Types are both more important and more informative in Haskell than in most other languages. When you don't understand Haskell, a good first step is to think about types. So let's do that. We'll fire up ghci and enter:

```
Prelude> let mult_add d s = d + 10 * s
```

And now ask for its type:

```
Prelude> :t mult_add
mult_add :: Num a => a -> a -> a
```

That is, mult_add takes an `a`

and another `a`

, and returns an `a`

, with the proviso that `a`

is an instance of the `Num`

class (so that you can add and multiply them).

You're asked to use `foldr`

to write this function, so let's look at the type of that:

```
Prelude> :t foldr
foldr :: (a -> b -> b) -> b -> [a] -> b
```

That looks a bit intimidating, so let's break it down. The first part, `(a -> b -> b)`

tells us that `foldr`

needs a function of two variables, `a`

and `b`

. Well, we have one of those already - it's `mult_add`

. So what happens if we feed in `mult_add`

as the first argument to `foldr`

?

```
Prelude> :t foldr mult_add
foldr mult_add :: Num b => b -> [b] -> b
```

Okay! We now have a function that takes a `b`

and a `[b]`

(a list of `b`

s) and returns a `b`

. The function you're trying to write needs to return `0`

when it's given the empty list, so let's try feeding it the empty list, with a few different values for the remaining argument:

```
Prelude> foldr mult_add 10 []
10
Prelude> foldr mult_add 5 []
5
```

Hey, that's interesting. If we feed it the number `x`

and the empty list, it just returns `x`

(**Note:** this is always true for `foldr`

. If we give it the initial value `x`

and the empty list `[]`

, it will return `x`

, no matter what function we use in place of `mult_add`

.)

So let's try feeding it `0`

as the second argument:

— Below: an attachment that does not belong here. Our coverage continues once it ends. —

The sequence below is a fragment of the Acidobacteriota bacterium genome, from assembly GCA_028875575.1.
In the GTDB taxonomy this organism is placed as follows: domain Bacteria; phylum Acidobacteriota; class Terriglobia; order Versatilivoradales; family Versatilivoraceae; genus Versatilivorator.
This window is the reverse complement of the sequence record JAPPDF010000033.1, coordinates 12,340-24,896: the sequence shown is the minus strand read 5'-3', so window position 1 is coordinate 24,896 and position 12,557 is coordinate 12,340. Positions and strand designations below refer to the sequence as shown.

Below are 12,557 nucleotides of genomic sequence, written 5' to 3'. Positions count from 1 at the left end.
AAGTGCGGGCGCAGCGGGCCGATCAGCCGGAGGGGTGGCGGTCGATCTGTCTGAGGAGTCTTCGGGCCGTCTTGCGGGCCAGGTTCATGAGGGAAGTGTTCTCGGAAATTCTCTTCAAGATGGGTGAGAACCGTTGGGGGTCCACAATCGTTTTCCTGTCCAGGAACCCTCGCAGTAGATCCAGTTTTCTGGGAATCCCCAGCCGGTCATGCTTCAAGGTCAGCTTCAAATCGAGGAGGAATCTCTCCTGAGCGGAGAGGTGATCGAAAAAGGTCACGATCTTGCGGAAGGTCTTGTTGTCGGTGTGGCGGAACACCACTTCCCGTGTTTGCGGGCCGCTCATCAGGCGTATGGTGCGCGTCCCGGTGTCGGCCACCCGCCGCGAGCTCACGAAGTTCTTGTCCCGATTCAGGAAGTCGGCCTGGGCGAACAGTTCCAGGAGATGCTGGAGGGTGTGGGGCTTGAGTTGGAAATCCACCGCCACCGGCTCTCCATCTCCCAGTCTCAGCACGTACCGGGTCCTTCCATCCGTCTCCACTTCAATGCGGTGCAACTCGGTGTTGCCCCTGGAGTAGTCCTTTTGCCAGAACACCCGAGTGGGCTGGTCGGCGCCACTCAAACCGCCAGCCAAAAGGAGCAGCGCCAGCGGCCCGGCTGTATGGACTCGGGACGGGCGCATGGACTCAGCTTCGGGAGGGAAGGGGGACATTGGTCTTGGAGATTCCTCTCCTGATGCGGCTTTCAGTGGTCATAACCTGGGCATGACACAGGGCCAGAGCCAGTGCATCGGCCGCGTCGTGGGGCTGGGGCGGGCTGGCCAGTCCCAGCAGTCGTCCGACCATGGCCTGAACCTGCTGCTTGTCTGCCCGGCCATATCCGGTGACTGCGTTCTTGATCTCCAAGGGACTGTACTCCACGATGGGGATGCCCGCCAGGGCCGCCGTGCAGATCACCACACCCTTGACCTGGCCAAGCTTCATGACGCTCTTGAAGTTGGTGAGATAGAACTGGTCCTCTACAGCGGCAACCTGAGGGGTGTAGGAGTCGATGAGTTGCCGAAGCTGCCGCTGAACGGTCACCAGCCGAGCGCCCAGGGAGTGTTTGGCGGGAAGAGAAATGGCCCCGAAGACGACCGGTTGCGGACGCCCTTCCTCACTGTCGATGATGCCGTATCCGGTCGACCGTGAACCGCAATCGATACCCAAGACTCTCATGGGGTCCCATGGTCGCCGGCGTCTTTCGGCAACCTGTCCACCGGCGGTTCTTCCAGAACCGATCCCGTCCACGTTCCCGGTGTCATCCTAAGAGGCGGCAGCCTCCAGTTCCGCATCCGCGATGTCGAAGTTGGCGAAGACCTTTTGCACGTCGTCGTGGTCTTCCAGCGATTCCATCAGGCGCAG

```
Prelude> foldr mult_add 0 []
0
```

That seems to work. Now how about if we feed it the list `[1,2,3,4]`

instead of the empty list?

```
Prelude> foldr mult_add 0 [1,2,3,4]
4321
```

Nice! So it seems to work. Now the question is, **why** does it work? The trick to understanding `foldr`

is that `foldr f x xs`

inserts the function `f`

between every element of `xs`

, and additionally puts `x`

at the end of the list, and collects everything from the right (that's why it's called a **right** fold). So, for example:

```
foldr f 0 [1,2,3] = 1 `f` (2 `f` (3 `f` 0))
```

where the backticks indicate that we're using the function in its infix form (so its first argument is the one on the left, and the second argument is the one on the right). In your example you have `f = mult_add`

, which multiplies its second argument by 10 and adds it to the first argument:

```
d `mult_add` s = d + 10 * s
```

so you have

```
foldr mult_add 0 [1,2,3] = 1 `mult_add` (2 `mult_add` (3 `mult_add 0))
= 1 `mult_add` (2 `mult_add` 3)
= 1 `mult_add` 32
= 321
```

which does what you expect. To make sure you understand this, work out what would happen if you defined `mult_add`

the other way around, i.e.

```
mult_add d s = 10 * d + s
```

`mult_add`

is a helper function. Its definition is given as`mult_add d s = d + 10*s`

. You should use that for`form_number_back`

. – Daniel Fischer Jun 11 '12 at 22:53`1982 = 2 * 1 + 8 * 10 + 9 * 100 + 1 * 1000 = 2 + 10 * (8 + 10 * (9 + 10 * (1 + 10 * (0))))`

. – Daniel Wagner Jun 11 '12 at 23:17`mult_add`

in a source file, load it, and ask ghci what the type of`foldr mult_add`

is,`:t foldr mult_add`

. – Daniel Fischer Jun 11 '12 at 23:19`foldr`

requires that you pass a function, initial value, and the list. – sdcvvc Jun 12 '12 at 0:13